As Apple contemplates killing the headphone jack, Samsung gives the people what they want with the Note 7
"Want to know what else it comes with? An audio jack," quipped marketing VP Justin Denison as Samsung took the wraps of its newly unveiled Galaxy Note 7. "I'm just saying."
Samsung and Apple have a habit of throwing shade at one another during key announcement launches, and the Note 7 launch was no exception. Mocking Apple's apparent decision to kill headphone jack on the next iPhone is an easy joke, but it also exemplifies the vastly different philosophies behind each company.
Simply put, Samsung is trying its best to give the people what they want, while Apple is betting that people will come to love what it builds.
There's merit to both approaches; we might have never seen the iPhone if Apple listened to what people want. Even after the iPhone was announced, red flags were raised over the lack of a physical keyboard. While a physical keyboard on smartphone seems oddly anachronistic today (sorry BlackBerry), many doubted Apple's touchscreen only vision. As an early adopter of smartphones, I certainly had my fair share of concerns over Apple's decision, but the hour or so iPhone unveiling went on to shape the next decade of phone design. In the words of Henry Ford, "if I had asked people what they wanted, they would have said faster horses".
At the same time Samsung tried being Apple last year, and it didn't go great. With the Galaxy S6, it axed features it had become known for in favour of a pretty design. Water resistance, expandable storage, and a removable battery all went out of the window. While the S6 and S6 Edge were reasonably well received from a critical perspective, sales didn't quite meet the company's expectations. Of course, there's plenty of other reasons that can be attribute to S6's mixed results (underestimating the demand for the S6 Edge, a crowded Android marketplace) but the success of the S7 and S7 Edge paints a different feature.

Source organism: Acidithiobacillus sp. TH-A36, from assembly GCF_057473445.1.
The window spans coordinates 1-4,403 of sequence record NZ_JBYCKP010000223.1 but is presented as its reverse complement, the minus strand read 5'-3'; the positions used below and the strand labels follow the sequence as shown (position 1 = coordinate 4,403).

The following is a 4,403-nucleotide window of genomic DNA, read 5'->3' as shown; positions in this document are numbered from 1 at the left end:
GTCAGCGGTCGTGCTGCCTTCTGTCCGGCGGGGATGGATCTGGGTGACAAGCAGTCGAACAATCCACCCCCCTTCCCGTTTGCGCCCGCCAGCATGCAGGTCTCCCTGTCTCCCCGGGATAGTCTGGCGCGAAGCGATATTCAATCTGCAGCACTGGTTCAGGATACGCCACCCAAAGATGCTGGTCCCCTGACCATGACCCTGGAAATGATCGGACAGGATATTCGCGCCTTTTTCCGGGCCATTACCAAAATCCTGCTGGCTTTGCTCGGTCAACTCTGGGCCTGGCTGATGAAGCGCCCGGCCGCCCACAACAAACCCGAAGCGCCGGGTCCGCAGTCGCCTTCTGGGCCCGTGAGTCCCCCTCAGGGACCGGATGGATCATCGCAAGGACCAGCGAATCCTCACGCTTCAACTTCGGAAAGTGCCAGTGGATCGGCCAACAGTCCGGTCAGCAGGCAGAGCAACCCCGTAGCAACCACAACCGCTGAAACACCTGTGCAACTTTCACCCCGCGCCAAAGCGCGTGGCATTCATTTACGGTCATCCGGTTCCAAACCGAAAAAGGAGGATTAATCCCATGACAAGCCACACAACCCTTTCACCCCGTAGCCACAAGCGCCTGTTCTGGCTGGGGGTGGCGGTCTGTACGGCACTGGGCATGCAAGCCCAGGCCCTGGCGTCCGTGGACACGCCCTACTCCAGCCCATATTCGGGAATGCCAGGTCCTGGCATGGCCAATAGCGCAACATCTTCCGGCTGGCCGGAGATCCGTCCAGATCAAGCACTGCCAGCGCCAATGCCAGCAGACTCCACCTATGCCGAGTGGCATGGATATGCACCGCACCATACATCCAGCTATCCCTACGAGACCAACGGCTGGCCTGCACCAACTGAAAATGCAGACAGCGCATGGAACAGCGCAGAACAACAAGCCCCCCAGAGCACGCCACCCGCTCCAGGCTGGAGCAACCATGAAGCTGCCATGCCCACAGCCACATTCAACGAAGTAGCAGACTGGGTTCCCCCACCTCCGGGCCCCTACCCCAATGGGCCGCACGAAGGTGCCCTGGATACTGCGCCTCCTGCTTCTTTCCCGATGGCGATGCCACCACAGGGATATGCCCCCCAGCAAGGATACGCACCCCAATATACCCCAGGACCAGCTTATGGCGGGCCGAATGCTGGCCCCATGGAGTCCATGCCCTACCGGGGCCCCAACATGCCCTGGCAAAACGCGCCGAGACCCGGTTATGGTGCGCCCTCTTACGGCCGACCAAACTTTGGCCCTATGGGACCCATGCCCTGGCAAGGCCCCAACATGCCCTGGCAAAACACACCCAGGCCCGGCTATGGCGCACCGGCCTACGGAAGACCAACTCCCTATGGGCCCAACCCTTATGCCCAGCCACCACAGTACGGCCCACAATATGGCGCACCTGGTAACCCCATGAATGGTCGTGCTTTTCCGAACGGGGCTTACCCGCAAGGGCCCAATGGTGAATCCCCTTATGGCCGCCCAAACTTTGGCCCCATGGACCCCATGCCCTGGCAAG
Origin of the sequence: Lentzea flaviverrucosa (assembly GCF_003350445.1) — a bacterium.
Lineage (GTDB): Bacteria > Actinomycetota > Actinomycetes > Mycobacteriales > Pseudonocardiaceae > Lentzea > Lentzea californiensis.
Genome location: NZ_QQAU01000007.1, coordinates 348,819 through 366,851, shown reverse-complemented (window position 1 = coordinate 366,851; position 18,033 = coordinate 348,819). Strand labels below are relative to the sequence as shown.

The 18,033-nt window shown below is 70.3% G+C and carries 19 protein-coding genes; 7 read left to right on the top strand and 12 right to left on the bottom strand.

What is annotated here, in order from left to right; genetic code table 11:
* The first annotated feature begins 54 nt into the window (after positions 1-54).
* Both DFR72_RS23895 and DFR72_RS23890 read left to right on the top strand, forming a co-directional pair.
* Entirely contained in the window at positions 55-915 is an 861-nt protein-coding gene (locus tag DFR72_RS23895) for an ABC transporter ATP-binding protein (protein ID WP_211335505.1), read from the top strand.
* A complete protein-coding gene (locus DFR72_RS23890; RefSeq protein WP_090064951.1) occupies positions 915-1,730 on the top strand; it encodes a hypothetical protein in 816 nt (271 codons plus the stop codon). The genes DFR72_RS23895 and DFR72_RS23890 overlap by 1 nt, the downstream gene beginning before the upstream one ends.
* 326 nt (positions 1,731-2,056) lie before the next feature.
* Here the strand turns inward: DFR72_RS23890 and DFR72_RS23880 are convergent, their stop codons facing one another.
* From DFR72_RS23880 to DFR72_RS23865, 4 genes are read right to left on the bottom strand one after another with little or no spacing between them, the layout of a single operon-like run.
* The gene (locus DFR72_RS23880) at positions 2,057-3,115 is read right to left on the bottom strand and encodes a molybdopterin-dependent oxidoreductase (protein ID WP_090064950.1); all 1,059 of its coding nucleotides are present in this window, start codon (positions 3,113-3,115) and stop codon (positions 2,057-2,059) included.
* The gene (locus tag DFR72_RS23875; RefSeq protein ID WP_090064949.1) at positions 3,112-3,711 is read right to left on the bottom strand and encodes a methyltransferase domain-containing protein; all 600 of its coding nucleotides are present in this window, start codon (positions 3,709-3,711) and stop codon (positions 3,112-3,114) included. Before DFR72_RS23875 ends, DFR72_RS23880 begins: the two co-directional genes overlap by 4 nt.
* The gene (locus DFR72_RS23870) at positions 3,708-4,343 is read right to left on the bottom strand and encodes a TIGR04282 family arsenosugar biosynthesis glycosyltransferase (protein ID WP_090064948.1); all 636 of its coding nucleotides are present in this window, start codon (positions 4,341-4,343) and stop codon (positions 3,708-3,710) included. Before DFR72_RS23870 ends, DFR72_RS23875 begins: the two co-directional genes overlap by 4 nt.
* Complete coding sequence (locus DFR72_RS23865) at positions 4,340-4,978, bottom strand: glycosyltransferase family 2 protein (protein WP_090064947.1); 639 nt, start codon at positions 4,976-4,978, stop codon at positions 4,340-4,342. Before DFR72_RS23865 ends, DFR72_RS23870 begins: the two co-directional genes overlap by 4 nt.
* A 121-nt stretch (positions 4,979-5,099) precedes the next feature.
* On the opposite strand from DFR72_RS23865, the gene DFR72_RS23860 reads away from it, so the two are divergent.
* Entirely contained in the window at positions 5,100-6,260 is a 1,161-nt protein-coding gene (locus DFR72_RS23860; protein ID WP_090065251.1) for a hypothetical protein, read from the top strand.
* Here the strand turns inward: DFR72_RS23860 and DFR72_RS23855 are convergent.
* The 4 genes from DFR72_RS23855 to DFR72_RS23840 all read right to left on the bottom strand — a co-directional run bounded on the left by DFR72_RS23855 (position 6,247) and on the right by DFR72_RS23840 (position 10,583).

On paper, the Galaxy S7 and Galaxy S7 Edge aren't too different from last year's S6 models. They share the same design, but they brought back two key features: water resistance and expandable storage. Improved battery life and a stunning camera have surely also helped, and as a result, Samsung was able to knock Apple from the number one spot in the US smartphone market for the first time since April last year.
While I can only speculate, focusing on these key strengths – water resistance, expandable storage, battery life, and camera quality – should result in healthy Note 7 sales for Samsung. Once again, it's addressing key concerns over last year's model. In Australia, only a 32GB variant (with no expandable storage) was available at launch, and battery life wasn't quite as good as it could have been.
Apple may like to do things its own way – and understandably so – it's also seen the benefits of listening to what its customer base wants. When Apple finally launched the big screen iPhone 6 and iPhone 6 Plus, it saw record breaking sales and had its biggest quarter ever, recording a net profit of USD$18 billion.
If Apple is actually killing the headphone jack on the next iPhone, it's betting that people either won't care, will opt for an older model, or will begrudgingly update anyway. And for all we know, the decision to move to Lightning-based headphones could have its benefits too. Maybe there'll be room for a little bit of extra battery somewhere? Maybe some feature we haven't thought of yet? Maybe it will just be a little bit thinner. But if Apple kills the headphone jack, it will inevitably face some resistance. With the Note 7, Samsung is trying its best to make a phone that people want to buy, with as few potential red flags as possible. Sometimes giving people what they want pays off, even if it is just a faster horse.